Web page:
Earlimart is a band that can’t decide what it wants to be.
Let’s “break down”, or, as we “learned intellectuals” here at PopMatters might prefer to say, “deconstruct” the album according to its very purposeful originally-sequenced order:
Track 1, “99N”: Abbreviated feedback/weird noise stuff.
Track 2, “kill your parents”: A raunchy distorted-vocal cross between a decent pop punk hook, a garage rock standard, and what naggingly (and disturbingly) reminds me of the Stone Temple Pilots, material I constantly had bleeding through my walls during college.
Track 3, “heaven”: A number quite informed by X, as are many of the offerings on Filthy Doorways. A down-tempo shift from the last number, with both acoustic and dirty electric guitars in the mix, the standard male vocal lead vocal (undistorted this time) complemented by female vocals that might even be Exene Cervenka herself (she’s listed as a guest performer in the liner notes).
Track 4, “dorian gray”: Like above, but with an unaccompanied male vocal, and even slower. Devolves into pointless feedback solo at close of song.
Track 5, “i’m a queen”: “You get what you pay for, and you get and you get and you get”. Because I’m reviewing this, I didn’t HAVE to pay. Tape hiss (artificial?), amplifier buzz, and weird radio dial tuning static accompany this whispered, echoey acoustic-and-drums tune.
Track 6, “come on whiskey”: A little instrumental done up in 3/4 time, with what sounds at least a little like a rolling movie projector clicking away in the background. Earlimart sure does like to use that “found sound”. I wish this song wasn’t here, so we would get sooner to…
Track 7, “someday you’re gonna love me”: ... which is the best song on the album. A straight up folk-country number complete with twangy slide guitar in all the right places. If I’d just heard this song, I would have been totally happy with the band.
Track 8, “portland, ore.”: Another acoustic guitar cowboy-style waltz, this one with vocals and some minimalist percussion, the second-most engaging song on the record.
Track 9, “pensacola, fla.”: Now this one retains the acoustic guitar, minimalist percussion, and “song named for city” theme of track 8, but to plaintive atonal sighs that both sounds like and contains lyrics as if it were a throwaway out-take from any number of major label alterna-bands signed during the post-Pearl Jam gold rush of the early Nineties. “Burn the house down, Pensacola Florida”, indeed.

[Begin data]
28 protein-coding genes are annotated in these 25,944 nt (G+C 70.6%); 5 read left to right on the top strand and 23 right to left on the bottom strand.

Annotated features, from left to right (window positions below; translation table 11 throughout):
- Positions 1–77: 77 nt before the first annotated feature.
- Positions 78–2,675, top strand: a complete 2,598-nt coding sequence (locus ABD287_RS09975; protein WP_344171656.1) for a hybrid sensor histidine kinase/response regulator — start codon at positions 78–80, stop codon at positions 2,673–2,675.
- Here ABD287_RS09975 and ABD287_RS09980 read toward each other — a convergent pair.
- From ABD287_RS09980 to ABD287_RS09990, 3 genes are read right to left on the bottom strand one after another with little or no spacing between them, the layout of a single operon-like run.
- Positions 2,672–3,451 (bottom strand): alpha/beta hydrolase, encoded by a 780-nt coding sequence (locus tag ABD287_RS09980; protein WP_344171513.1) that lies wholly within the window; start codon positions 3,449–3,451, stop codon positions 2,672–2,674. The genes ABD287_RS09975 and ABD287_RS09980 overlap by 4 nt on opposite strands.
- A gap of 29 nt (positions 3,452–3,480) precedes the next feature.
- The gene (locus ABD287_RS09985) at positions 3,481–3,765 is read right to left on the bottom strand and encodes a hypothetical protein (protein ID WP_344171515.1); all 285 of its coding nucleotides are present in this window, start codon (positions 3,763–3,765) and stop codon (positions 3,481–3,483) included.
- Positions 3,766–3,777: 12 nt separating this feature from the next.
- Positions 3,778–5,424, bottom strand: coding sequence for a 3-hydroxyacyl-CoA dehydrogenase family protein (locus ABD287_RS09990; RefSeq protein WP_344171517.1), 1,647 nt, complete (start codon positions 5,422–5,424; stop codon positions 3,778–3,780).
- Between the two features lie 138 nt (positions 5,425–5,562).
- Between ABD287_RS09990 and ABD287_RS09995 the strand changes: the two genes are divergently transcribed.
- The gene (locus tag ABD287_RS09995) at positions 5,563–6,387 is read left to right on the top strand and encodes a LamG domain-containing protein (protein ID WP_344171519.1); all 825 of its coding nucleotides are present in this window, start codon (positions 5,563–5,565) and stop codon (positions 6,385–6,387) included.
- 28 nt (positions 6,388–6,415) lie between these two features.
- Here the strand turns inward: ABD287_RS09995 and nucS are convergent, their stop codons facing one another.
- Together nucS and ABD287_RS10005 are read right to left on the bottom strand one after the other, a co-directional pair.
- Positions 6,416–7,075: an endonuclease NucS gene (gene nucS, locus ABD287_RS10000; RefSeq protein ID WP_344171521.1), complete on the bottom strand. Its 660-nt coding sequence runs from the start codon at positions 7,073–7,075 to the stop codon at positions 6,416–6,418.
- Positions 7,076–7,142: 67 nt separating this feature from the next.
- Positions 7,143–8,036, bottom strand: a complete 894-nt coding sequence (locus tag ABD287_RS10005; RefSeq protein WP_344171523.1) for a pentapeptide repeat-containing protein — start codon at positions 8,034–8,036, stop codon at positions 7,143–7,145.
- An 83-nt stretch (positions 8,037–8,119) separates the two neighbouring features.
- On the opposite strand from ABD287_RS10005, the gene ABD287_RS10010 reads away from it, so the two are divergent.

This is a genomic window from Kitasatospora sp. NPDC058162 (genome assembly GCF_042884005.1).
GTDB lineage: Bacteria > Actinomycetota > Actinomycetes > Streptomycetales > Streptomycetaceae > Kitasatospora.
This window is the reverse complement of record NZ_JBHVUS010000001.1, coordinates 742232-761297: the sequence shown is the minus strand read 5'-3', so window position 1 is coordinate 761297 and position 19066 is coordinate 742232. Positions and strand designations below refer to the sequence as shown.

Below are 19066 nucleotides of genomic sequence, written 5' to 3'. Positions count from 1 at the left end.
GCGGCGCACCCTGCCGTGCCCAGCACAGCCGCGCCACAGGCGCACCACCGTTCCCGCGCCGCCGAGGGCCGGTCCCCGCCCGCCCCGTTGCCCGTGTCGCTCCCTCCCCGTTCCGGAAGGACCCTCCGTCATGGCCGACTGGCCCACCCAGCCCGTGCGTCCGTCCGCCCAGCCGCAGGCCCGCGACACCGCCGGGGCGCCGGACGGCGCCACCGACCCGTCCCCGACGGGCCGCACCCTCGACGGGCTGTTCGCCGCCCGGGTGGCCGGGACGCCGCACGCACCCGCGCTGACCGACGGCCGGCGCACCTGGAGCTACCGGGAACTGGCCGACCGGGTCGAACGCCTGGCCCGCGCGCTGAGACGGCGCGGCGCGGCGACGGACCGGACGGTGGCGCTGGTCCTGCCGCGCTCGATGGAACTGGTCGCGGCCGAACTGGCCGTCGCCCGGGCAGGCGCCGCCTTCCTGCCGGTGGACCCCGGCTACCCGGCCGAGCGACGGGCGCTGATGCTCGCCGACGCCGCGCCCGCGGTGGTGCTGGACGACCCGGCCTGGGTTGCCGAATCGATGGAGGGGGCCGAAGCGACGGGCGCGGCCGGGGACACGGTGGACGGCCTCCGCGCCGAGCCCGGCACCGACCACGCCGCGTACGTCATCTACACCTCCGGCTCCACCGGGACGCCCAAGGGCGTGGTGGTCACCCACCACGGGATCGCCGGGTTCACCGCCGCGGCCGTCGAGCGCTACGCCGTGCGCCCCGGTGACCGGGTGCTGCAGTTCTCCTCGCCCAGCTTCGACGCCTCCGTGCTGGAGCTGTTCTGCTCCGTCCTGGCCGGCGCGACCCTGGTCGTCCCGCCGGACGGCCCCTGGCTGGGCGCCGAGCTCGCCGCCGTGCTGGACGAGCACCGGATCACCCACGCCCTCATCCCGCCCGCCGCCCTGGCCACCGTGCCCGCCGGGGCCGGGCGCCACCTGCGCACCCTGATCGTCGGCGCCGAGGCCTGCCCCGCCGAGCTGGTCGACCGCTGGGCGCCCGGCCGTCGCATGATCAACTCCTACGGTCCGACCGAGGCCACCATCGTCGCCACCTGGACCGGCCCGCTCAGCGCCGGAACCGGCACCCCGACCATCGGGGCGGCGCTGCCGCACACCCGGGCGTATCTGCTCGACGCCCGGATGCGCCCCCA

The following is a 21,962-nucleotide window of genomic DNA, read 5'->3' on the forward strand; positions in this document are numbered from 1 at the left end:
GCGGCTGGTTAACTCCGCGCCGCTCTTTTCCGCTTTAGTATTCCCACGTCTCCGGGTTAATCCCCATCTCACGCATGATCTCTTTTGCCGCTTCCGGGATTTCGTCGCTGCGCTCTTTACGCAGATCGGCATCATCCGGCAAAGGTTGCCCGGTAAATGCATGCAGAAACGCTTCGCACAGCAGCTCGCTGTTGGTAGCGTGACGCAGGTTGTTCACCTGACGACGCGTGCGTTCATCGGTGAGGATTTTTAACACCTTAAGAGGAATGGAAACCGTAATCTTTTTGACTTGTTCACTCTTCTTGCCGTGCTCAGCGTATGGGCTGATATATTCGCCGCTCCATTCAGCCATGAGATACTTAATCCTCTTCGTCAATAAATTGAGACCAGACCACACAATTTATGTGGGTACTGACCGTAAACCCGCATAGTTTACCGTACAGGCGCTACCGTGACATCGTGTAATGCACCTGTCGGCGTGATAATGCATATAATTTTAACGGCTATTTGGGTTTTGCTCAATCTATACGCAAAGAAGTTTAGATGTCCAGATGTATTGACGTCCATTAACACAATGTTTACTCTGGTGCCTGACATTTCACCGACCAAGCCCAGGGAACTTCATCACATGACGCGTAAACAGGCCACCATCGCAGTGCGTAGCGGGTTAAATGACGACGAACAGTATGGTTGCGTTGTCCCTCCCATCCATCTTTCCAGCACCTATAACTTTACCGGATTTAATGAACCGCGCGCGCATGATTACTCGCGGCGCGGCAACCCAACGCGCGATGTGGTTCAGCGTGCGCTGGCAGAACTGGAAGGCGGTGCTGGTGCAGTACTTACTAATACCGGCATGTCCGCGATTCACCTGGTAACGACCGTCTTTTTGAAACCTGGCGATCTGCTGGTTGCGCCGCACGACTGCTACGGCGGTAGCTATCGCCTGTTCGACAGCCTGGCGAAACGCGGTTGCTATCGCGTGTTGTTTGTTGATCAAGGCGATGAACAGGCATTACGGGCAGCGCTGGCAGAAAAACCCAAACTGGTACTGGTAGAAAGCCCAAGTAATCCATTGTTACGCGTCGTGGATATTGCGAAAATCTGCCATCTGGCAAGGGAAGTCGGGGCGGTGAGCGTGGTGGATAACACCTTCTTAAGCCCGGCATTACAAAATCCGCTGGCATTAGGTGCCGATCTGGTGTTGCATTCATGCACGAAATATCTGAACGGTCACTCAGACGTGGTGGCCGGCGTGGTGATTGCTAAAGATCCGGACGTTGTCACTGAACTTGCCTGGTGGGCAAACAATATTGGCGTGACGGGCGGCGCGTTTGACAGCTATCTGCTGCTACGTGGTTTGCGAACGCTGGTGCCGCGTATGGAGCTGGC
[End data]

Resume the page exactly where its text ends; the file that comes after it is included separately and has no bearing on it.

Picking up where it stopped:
Track 10, “punk rock mom”: Another cowboy song. “Sing along to a country song, and your punk rock mom is so brave.” Sure. At least, as with track 7 (only a little less so), it more closely adheres to the country thing, which is clearly what this band does best, at least on Filthy Doorways. A toe-tapper.
Track 11, “punk roecker”: Back to the garage/punk aesthetic here to wind down the record (as I quote “bye bye, bye bye, bye bye, bye bye”), this serves as the companion piece to track 2 in that it trots out the fuzzed out guitars, distorted vocals, and what I guess are attempts at punk rock fury, though I can’t convince myself one way or the other if they’re going for the “hipster post-punk irony” thing or not. Either argument is unconvincing.
Track 12, “993”: Weird noises and a sample of some voice speaking (in a foreign language?) looped backwards. Strikingly similar to track opener “99N” in content, length, AND title, suggest a symmetrical sequencing of the album which is reinforced by the parallels between tracks 2 and 11, and make the quartet of songs a prime candidate for further study!
Honestly: In Earlimart’s apparent quest to cross X with the Pixies with low-fi indie rock with garage rock with alt-country, the country part is what works best. Forget about the rest of the stuff, guys! You’ll never be X OR the Pixies (who could?), and low-fi was out as soon as it was in. But country music? It’s been around most of the century in one form or another, I’d say it’s a good bet to stick around, and its clear that that’s where the songwriting talents of this band lie. Cull 3 or 4 songs from this disc and put ‘em out on an old-fashioned 7” record (sigh OK, or on a CD, I know they’re cheaper to make), and I’d probably have enjoyed it quite a bit more.
// Sound Affects
"The man whose songs were recorded by Johnny Cash, Alan Jackson, Ricky Skaggs, David Allan Coe, The Highwaymen, and countless others succumbs to time’s cruel cue that the only token of permanence we have to offer are the effects of shared moments and memories.READ the article